Saturday, July 2, 2011

1894 Dog Days of Summer

Have you every really known the reason why we call July and August the "dog days of summer?" I guess I have but never bothered to find out why -- just thought it was because it was so hot (usually) that even the dogs just want to lie around. Well, I came across the following article, which was re-published in 1974 in The Fowlerville Review from the State Republican:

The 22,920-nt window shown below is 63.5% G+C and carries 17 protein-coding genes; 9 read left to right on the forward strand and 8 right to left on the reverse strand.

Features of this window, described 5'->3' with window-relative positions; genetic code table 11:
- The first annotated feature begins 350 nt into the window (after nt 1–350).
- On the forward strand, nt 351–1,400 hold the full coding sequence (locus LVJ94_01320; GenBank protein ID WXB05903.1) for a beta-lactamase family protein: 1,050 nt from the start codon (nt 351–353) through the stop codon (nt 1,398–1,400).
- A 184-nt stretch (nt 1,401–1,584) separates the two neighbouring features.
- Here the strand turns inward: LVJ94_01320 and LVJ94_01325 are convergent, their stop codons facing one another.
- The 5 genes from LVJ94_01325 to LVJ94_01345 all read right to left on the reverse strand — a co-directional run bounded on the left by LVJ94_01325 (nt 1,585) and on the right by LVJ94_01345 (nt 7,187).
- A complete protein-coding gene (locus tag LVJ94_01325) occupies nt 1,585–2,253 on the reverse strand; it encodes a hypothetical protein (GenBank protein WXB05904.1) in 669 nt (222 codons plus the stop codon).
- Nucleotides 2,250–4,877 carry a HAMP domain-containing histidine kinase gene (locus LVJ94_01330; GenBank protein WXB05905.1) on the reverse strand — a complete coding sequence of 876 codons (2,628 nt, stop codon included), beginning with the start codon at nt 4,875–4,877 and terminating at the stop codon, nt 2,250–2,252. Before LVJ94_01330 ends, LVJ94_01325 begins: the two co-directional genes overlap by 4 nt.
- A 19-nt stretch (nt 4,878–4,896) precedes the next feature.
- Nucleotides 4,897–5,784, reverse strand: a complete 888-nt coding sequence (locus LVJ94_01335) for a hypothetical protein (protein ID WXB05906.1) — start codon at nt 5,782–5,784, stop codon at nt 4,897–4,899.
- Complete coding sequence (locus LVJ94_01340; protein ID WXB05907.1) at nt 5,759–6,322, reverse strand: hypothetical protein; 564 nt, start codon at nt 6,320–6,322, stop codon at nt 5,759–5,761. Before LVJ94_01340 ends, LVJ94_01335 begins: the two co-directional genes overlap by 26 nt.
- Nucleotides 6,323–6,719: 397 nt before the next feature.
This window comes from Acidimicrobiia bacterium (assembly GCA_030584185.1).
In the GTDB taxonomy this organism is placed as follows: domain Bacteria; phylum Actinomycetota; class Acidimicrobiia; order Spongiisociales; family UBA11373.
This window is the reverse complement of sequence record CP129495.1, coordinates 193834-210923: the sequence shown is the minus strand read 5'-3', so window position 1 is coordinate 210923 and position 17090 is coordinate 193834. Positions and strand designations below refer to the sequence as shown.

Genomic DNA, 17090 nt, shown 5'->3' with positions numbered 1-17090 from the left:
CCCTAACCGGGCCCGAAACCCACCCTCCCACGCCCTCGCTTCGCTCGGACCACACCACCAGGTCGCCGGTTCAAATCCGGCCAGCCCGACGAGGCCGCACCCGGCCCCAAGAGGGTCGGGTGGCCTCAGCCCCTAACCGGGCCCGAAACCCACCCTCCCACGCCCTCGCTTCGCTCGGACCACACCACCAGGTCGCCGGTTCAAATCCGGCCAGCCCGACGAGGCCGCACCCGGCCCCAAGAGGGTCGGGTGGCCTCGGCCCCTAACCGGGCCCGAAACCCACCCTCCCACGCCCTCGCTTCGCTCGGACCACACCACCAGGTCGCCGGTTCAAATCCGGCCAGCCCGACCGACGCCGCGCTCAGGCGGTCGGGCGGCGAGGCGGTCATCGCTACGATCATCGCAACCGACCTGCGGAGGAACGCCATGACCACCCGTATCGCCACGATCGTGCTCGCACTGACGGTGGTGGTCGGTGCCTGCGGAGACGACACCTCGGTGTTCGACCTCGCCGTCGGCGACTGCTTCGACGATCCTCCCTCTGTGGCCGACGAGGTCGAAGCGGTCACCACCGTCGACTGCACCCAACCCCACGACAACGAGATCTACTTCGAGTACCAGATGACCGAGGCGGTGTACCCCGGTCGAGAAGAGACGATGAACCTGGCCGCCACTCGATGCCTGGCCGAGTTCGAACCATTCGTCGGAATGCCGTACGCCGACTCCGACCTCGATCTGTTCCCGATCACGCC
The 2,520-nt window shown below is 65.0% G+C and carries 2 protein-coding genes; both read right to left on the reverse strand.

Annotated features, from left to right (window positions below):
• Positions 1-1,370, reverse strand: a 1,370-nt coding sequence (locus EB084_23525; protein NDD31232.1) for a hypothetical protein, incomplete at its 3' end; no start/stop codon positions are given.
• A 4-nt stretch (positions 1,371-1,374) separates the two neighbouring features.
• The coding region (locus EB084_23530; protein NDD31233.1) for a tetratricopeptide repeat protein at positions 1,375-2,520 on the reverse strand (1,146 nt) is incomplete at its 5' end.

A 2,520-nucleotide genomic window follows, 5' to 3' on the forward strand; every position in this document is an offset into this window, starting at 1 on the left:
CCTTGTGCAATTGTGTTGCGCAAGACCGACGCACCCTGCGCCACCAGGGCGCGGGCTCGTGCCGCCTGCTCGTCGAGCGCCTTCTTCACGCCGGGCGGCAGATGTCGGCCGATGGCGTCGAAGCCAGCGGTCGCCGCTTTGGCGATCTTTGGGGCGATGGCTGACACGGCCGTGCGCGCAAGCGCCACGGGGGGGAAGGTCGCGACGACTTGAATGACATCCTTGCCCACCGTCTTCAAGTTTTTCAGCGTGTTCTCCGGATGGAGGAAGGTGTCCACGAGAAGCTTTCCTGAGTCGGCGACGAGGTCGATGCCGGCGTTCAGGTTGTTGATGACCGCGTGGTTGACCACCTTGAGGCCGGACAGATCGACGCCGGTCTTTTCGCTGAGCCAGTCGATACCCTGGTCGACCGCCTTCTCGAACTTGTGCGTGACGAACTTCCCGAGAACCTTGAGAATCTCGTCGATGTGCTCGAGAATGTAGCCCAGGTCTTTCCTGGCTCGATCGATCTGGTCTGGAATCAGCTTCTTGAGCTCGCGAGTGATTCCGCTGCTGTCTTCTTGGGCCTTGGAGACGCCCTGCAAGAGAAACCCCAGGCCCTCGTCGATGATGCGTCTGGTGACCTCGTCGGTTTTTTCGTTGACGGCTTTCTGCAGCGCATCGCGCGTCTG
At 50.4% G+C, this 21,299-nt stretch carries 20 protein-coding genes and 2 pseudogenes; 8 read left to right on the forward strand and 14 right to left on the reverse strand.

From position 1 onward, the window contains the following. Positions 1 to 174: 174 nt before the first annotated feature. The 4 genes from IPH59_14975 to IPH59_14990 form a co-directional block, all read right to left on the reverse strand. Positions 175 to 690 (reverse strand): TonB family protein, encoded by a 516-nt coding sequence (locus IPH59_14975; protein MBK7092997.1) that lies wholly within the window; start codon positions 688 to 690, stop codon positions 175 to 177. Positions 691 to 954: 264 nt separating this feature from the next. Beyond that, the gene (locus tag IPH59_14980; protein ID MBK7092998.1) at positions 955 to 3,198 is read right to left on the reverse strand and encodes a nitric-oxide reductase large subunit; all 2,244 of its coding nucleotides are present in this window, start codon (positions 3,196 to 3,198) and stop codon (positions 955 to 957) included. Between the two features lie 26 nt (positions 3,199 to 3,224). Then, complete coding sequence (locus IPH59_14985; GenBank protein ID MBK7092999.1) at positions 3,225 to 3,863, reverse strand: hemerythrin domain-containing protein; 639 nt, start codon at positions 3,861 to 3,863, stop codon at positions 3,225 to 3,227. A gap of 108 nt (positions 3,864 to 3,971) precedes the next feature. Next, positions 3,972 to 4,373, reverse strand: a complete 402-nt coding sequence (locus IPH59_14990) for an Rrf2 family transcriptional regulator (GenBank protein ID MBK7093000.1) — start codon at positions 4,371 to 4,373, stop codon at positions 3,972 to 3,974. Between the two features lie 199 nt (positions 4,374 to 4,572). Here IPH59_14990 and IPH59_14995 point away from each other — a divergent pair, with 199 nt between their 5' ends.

These are the dog days. They commence July 2 and end August 11. They have nothing to do with dogs except that they make that animal, the pampered pet of many, exceedingly uncomfortable. They get their name from the fact that Sirius, the brightest star in the constellation of the Great Dog, and called the Dog Star, on these days rises and sets with the sun. You can see Sirius any winter night. It is a beautiful bluish star as bright as Jupiter, and rises soon after Orion, the great giant who has stars for a belt and stars for a sword. The ancients, who did not know enough to discover that the world was round, took notice that the days when the dog star kept pace with the sun, they had the greatest heat, and they thought, therefore, this star produced it. There's astronomy for you. ~~State Republican

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